Speech: Inauguration of West African Regional Office

Esteemed guests, colleagues, ladies and gentlemen.

We gather here during a time of many global challenges. Wars are being fought. Resources are dwindling. The climate is changing. Economies are struggling. Amidst all these challenges we find ourselves looking to the skies for answers. Sometimes we look up to pray for solutions. Sometimes we look up to escape from our daily battles. Sometimes we look up because we seek new knowledge. With this west african regional office of astronomy for development, and the IAU strategic plan, we look up to the skies to find answers for our challenges on earth.

In exploring the universe we do more than satisfy our collective human curiosity. We explore like we’ve never done before. We travel unimaginable distances with our minds. We probe stars and galaxies of incomprehensible sizes. We travel back in time to predict our future.

Astronomers are the ultimate explorers, and during these journeys we push the limits of our technology, we force lateral thought that require interdisciplinary collaboration across sciences, we push human perspective and understanding of our place in the universe. These characteristics of astronomy – its links with technology, with science and with culture – form the foundations of why we are here, and why we believe that astronomy can influence human development.

Astronomy is a science that pushes our thinking and our capability. It all starts when we look at a star in the night sky and wonder “what is that object?” – that natural human curiosity, which is common across all cultures in some form or the other, pushes us to innovate. It pushes us to try to solve that problem. To invent technology like telescopes to catch the light from that star. To build instrumentation like spectrographs to analyse the light from that star. To develop computational models to explain the origin of the light from the star. To solve complex mathematical equations to explain why we see what we see, and answer the question that started it all “what is that object?”

These skills along the astronomy value chain are essential in todays world that is driven by big data and increasingly complex systems. Astronomy has the potential to stimulate the thinking and problem solving skills at all levels of the education system to respond to the daily challenges that we face as a society. It can do this because of the power of human curiosity and thought, which we must see as an untapped resource on the african continent.

This is the spirit of the IAUs strategic plan. This international body of professional astronomers, with a membership of over 11000, came up with a plan to use astronomy to stimulate global development, and subsequently set up an office of astronomy for development, with several regional offices, to implement that plan. Today we celebrate the inauguration of one of those important regional offices.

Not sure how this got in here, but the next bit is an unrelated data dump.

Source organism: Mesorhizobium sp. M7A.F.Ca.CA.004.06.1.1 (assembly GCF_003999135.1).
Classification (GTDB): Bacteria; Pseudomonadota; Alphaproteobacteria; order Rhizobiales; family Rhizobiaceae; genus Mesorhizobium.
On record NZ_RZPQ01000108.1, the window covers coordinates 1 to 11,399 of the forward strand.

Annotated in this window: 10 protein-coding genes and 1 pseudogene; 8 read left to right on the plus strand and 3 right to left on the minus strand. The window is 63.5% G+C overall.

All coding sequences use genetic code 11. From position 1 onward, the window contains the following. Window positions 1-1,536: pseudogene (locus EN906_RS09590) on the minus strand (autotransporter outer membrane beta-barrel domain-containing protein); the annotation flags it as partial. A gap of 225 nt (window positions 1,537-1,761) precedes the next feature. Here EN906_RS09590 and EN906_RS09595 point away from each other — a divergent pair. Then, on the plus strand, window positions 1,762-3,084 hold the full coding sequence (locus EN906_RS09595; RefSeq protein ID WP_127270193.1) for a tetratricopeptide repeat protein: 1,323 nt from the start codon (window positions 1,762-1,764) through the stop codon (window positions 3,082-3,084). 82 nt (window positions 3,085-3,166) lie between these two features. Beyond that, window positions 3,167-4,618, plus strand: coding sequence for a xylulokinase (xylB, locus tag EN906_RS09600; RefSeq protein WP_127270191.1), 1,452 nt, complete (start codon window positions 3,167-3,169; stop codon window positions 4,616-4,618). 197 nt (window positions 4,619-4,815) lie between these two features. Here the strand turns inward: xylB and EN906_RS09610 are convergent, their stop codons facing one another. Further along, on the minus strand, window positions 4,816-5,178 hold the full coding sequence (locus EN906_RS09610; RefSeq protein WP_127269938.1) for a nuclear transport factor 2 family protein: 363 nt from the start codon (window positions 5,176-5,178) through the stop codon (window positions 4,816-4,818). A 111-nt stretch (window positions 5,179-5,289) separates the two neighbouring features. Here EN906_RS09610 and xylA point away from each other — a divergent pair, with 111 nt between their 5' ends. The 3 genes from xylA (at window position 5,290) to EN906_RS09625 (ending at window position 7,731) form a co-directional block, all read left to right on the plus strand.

It is fitting that Nigeria, a giant on the African continent, is host to this office. Nigeria has seen an incredible growth in astronomy and astronomers over the years. Through the tireless efforts of Prof PN Okeke, who should today feel proud of his life work in this field,  opportunities were afforded to young skilled Nigerians to be trained in astronomy and space science. Today, as Prof Opara continues the incredible work of his predecessor at CBSS, we see the fruit of their efforts in the form of skilled, capable young leaders who are taking astronomy and development to the next level.

These young astronomers are shaping our future as they build on the shoulders of their teachers. The energy and capacity of Nigeria’s next generation of astronomers, which I have had the privilege to witness over the years, is to be celebrated, and something I’m sure Prof Okeke and Prof Opara reflect on with great pride and achievement. Nigerian champions of astronomy are building bridges with their counterparts in west africa and beyond. Today we are honoured to have among us representatives from Burkina Faso, Cote d’Ivoire, Ghana and Gabon, each of them a leader in their own right and champions for their countries.

This generation of young astronomers, engineers and scientists are leading collaborations with some of the biggest astronomy projects on the planet and earning significant international respect for their work. This is not just good for astronomy. What these young stars are achieving is a fundamental shift in the global view of Africa! They are changing the rhetoric (that we all too often hear) that Africa is consumer, rather than producer, of human knowledge. They are making people stand up and take notice of our continent, of the west african region, of Nigeria, and of Enugu! Together they are changing perspectives of who an African is, and we must continue to empower and support these individuals who, besides being excellent scientists in their own right, are the de facto global ambassadors for our continent and the region – and doing an excellent job of it.

Let us together move africa forward and upward as we reach towards the stars. May our common humanity and humility guide our efforts to make this region greater than it already is.

I look forward to continuing and expanding our work with this regional office and commit my personal support and the intitutional support of the International Astronomical Unions global office.

Transcipt of the speech by OAD Director, Kevin Govender, on the occasion of the inauguration of the West African Regional Office of Astronomy for Development.